The percentage of lesbian, gay, bisexual and transgender (LGBT) characters on broadcast networks in primetime has dropped, according to a new report from GLAAD released Friday.
According to the organization's annual "Where We Are On TV" study, LGBT characters make up 3.3 percent of regulars on scripted series this season on the five broadcast networks (ABC, CBS, Fox, NBC and The CW), down from last year's record high of 4.4 percent.
In the Network Responsibility Index, which looks back at the 2012-2013 TV season, Fox lead the way for being LGBT inclusive with 42 percent of primetime programming hours having included LGBT characters, followed by ABC with 33 percent. Fox was also lauded for including the first transgender series regular with Unique (Alex Newell) on Glee.
On cable, ABC Family topped with 50 percent, followed by FX with 40 percent. The History Channel received a failing grade with no LGBT images on any of its shows last season.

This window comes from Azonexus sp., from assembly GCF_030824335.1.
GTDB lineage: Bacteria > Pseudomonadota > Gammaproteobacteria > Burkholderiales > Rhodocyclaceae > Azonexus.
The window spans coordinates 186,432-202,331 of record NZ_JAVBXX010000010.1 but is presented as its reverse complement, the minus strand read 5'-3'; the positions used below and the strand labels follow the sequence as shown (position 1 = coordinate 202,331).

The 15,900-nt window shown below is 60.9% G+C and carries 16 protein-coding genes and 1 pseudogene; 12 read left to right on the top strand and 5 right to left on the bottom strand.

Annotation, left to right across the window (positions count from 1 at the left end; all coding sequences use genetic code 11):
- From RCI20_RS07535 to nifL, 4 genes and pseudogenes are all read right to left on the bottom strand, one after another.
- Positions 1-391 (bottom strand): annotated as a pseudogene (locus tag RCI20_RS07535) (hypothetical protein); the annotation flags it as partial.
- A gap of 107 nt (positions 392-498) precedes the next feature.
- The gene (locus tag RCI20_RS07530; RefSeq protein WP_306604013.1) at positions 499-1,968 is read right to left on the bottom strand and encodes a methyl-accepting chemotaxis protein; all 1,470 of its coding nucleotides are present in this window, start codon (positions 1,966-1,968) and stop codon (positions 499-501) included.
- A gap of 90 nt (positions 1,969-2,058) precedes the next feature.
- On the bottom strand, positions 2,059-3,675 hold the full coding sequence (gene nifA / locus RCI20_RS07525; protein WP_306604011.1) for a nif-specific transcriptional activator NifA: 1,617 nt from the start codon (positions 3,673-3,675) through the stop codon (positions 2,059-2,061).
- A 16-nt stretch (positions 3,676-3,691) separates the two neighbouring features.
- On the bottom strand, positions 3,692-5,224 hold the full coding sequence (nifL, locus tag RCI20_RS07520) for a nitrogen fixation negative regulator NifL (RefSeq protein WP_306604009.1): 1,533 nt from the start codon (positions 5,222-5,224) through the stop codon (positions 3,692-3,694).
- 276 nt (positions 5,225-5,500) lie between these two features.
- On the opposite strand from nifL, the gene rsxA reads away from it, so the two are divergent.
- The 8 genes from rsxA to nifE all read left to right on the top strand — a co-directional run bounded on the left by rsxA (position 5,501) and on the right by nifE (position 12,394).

"Last season was a stellar one when it comes to the sheer number of gay, lesbian and bisexual representations on television, though diversity within those storylines showed room for improvement," GLAAD's Wilson Cruz said in a statement. "Though the number of LGBT characters dropped this season, shows like The Fosters, with an interracial female couple raising a family, and characters like Unique on Glee have not only moved the conversation about LGBT people forward, but are also a hit with audiences."
Read the full GLAAD report here.
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